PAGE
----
Richard Linklater was a week shy of his ninth birthday when the Apollo 11 moon landing took place in 1969, but he was in orbit well before that when he stared out the classroom windows at the sky and dreamed of lift off.
Now, in his lovingly animated, curiously nostalgic new film, Apollo 10½: A Space Age Childhood, he lets that fantasy play out for a young schoolboy named Stanley (Milo Coy) growing up in suburban Texas at the dawn of the Age of Aquarius.
The film’s story, if you can call it that, is little more than a fabulist’s hoax: In 1968, two Nasa officials explain to Stanley that the landing capsule they built is too small due to an embarrassing miscalculation for adults. This wide-eyed novice becomes a lone astronaut on a secret moon mission before Armstrong and Aldrin even land.
Linklater delays all of these fictional developments by half and puts all tension on the back burner. At its core, Apollo 10½ is much more about Linklater’s memories of a boisterous, happily exhausted childhood, with broken bones on the sports field, long days spent on the front lawn, or watching cult TV shows like Dark Shadows Back-to-back while munching on meatloaf.
Stanley has five siblings, a father who disappoints him as an insignificant dog in the NASA works, and a mother who cooks sandwiches for her children all school week, leading to some discovering partially thawed nonsense at lunchtime. We’re getting a low key generation gap here: Parents distrust hippies while their daughters think Janis Joplin and The Monkees are the best. Her grandmother drags her to The Sound of Music a dozen times, but Stanley is far more spellbound when 2001: A Space Odyssey comes out and marvels at him over and over again.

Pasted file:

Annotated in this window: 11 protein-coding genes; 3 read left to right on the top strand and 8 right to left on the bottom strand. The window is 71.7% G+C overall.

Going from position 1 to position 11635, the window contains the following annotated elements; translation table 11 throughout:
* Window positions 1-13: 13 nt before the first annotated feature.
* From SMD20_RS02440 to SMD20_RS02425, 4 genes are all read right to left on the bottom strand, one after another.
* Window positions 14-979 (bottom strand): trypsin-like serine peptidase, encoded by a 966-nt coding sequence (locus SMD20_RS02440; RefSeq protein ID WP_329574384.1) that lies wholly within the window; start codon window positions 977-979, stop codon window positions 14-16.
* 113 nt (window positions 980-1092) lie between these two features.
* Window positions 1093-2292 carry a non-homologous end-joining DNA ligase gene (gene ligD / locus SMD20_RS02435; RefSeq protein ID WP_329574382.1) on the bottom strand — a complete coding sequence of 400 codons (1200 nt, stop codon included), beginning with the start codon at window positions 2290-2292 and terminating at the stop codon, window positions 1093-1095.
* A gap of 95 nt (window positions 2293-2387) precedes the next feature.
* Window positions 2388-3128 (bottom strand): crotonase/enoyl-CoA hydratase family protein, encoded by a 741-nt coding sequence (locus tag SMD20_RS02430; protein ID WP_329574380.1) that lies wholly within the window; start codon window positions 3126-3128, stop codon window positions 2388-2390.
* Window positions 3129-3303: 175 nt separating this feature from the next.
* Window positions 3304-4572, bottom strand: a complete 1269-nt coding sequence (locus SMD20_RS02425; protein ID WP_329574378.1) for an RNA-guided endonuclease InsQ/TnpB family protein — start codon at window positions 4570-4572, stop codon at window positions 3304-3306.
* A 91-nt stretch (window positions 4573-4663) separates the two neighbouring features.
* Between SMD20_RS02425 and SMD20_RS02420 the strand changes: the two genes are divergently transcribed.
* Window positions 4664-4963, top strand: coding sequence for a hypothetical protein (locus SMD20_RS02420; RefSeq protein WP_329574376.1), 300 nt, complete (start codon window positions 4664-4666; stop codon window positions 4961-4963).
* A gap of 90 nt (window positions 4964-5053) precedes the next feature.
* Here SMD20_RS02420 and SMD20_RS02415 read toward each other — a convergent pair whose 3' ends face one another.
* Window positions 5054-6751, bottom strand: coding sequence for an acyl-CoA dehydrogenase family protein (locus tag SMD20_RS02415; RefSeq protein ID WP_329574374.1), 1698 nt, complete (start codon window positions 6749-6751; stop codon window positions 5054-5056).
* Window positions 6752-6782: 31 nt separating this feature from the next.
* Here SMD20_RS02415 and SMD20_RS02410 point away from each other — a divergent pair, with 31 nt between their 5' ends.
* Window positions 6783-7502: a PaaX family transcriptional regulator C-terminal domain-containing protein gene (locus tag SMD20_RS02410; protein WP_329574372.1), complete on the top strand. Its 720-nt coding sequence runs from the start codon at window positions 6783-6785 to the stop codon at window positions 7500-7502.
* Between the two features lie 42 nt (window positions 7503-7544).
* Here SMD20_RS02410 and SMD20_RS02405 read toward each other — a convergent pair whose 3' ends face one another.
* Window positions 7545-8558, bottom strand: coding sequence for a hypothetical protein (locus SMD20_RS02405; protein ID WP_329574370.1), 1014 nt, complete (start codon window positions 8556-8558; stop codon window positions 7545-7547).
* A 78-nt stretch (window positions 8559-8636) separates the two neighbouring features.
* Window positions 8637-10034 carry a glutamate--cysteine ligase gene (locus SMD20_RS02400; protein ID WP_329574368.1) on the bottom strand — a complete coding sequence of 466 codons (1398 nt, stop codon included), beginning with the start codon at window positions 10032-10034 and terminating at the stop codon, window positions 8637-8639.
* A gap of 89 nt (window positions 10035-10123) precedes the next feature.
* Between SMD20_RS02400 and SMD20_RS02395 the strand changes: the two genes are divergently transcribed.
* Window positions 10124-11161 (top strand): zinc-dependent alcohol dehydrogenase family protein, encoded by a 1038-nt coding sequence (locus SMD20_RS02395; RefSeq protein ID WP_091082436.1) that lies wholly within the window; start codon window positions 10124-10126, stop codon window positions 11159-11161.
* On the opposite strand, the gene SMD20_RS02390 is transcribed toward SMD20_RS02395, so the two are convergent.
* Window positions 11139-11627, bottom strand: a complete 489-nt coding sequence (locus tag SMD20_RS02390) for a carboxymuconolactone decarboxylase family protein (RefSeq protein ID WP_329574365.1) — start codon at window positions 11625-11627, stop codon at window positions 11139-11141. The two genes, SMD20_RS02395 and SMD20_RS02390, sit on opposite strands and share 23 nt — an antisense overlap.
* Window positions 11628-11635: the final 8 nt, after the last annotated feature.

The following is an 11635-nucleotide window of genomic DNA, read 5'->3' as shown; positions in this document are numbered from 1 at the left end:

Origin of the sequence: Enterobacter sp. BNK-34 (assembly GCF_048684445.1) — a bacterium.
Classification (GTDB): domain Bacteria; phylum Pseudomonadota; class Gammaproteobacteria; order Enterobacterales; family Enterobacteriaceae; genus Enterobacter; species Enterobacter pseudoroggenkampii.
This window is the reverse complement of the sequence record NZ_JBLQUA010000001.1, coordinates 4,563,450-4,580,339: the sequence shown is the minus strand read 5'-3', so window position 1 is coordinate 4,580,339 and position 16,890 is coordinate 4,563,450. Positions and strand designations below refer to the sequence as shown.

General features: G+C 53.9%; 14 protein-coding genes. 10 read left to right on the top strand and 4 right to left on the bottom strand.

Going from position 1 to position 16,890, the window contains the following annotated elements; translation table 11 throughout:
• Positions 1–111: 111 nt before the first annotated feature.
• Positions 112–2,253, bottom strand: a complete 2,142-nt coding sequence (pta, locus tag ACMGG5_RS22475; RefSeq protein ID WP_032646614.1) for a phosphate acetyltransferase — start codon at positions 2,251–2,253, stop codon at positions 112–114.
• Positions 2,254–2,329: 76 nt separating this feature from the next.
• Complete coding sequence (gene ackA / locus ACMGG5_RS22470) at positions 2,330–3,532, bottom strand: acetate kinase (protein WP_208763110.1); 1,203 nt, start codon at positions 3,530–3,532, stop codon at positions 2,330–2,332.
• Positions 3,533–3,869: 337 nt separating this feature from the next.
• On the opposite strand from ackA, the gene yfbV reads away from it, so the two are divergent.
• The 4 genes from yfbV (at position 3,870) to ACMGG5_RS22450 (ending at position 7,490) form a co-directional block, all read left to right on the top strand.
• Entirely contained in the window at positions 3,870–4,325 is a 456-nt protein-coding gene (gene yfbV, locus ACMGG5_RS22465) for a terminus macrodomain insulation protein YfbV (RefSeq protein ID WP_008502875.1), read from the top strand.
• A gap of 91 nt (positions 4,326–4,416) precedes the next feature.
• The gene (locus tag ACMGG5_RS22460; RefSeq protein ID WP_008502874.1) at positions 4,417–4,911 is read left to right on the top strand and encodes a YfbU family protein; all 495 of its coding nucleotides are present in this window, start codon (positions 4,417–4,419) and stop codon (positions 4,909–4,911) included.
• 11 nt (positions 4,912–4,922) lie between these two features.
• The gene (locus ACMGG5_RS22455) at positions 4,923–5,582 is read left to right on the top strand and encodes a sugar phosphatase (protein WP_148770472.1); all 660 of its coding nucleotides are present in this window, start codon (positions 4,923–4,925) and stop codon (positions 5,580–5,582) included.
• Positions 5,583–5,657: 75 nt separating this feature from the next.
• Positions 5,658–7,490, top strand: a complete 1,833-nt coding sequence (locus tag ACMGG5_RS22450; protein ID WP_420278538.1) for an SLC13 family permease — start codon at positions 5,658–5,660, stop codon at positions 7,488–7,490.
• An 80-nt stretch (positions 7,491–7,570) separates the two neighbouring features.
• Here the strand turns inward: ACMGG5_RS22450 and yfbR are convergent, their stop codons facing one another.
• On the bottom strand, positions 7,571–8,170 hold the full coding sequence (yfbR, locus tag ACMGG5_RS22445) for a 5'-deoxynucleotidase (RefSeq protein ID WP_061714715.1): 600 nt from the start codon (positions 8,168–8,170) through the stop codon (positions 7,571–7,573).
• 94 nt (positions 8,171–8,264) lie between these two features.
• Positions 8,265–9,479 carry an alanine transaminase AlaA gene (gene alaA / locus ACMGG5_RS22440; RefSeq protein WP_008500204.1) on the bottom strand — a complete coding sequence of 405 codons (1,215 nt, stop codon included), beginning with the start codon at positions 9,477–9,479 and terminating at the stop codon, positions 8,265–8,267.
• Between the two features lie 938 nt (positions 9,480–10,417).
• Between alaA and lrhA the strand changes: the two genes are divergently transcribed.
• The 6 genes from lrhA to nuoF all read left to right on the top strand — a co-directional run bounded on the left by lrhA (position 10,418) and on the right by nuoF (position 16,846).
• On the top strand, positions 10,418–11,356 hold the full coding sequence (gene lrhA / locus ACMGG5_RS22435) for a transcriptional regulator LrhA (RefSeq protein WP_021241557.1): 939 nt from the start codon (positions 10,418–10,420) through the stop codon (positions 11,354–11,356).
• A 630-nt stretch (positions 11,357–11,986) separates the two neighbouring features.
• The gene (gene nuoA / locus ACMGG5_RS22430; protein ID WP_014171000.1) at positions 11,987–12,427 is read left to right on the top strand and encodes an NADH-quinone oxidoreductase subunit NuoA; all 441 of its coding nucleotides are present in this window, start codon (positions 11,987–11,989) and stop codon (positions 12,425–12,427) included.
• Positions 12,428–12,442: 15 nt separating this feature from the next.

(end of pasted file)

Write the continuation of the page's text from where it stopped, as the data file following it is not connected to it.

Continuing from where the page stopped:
The release of this film, a year after the tragic Apollo 1 test launch that killed all three on board, and a year before Nasa’s triumph, was exceptionally good time to capture everyone’s imagination and break the rocket fever benefit that gripped the world. Alongside this, we are also shown the Cold War paranoia that still gripped heartland America, with classrooms given drills to brace themselves under their desks as if nuclear fallout respected such subtleties.
https://www.telegraph.co.uk/films/0/apollo-10-12a-space-age-childhood-review-little-boy-walked-moon/ A Space Age Childhood, review – the little boy who walked on the Moon